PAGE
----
Not that long ago, James Fye slept on whatever couch he could find. He now has the keys to his very own apartment.
The death of his mother at age 13 made James start acting out in his youth. By the time James was 15 he got in trouble with the law and was court ordered to do community service through the Capitol Hill Business Improvement (BID) Youth Empowerment for Success (YES) program. The YES program was a program run by the Capitol Hill BID From 2005-2008 for youth who are court ordered to do community service within the city. Here James helped with green space beautification, removal of graffiti, maintaining National Park Service areas, and clean ups for the business community of Capitol Hill. “The YES program showed me another part of life,” he said.
After leaving the YES Program, James still found himself in and out of jail. At a dead end, James contacted our Operations Director, Andrew Lee, and told him the only time in his life he enjoyed working was when he was with the YES Program and was interested in working for Ready, Willing & Working.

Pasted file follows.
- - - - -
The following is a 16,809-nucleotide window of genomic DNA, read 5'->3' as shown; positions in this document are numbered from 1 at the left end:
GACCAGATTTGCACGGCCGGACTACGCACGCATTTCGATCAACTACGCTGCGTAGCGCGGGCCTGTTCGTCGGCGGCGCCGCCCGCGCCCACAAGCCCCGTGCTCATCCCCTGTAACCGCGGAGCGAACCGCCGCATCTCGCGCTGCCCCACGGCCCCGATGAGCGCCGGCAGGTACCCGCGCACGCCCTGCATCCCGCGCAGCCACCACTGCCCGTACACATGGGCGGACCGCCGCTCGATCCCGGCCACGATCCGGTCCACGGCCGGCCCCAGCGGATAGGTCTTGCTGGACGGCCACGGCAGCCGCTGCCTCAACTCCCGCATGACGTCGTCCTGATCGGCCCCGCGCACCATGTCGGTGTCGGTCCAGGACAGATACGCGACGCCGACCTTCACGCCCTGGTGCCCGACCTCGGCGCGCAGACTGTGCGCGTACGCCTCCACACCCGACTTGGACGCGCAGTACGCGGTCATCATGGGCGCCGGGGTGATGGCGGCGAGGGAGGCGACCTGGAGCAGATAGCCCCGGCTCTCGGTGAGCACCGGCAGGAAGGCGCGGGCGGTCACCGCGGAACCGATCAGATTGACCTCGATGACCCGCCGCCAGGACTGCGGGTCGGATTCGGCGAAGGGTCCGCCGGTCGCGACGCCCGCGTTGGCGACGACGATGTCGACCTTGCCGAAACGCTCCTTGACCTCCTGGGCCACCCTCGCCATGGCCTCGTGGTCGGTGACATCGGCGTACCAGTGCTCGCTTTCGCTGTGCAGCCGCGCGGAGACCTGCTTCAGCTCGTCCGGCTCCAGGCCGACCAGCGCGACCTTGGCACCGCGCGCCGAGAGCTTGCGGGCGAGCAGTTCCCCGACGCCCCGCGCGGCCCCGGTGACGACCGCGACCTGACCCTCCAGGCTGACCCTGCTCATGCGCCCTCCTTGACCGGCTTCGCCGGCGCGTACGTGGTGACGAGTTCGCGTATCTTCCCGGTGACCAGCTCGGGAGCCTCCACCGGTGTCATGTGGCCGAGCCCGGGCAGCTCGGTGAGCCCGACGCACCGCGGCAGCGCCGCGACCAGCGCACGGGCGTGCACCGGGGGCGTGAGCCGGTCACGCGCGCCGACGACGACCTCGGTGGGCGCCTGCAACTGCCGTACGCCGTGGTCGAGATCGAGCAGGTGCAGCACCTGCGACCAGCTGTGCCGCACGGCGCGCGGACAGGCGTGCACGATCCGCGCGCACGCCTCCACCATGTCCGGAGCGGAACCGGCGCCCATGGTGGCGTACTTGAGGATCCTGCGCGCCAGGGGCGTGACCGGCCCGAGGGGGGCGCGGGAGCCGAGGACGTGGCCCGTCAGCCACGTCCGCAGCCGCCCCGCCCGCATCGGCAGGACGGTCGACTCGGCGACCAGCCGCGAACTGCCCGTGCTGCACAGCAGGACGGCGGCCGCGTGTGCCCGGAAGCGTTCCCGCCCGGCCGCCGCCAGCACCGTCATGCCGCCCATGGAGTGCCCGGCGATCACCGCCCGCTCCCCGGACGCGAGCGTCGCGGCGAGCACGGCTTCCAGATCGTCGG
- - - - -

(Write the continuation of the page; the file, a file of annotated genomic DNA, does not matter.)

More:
James now works full time for Ready, Willing & Working and is an involved father for his children. “Working for Ready, Willing & Working has helped me provide for myself, my kids, and for my community in a clean environment. It’s helped me be more responsible and caring for others.”
James has been working for RWW for over three years and noticeable progress has been made in not only his work etiquette, but also his personal development. “We’ve taught James baby steps of having a job,” Andrew Lee said. Lee said when James first started he would not bother to call or let anyone know if he wasn’t coming or was going to be late, but now he will call with any type of conflict or delay. “He’s definitely come along way, and is going to go even farther.”
James recently achieved a long-term goal of getting his driver’s license and wants to start a career for himself by picking up a trade.
James says he loves living by himself and having the structure of his own place and a job to go to everyday.
“I’m doing my best, taking one day at a time,” he said. “Life is really what you make it.”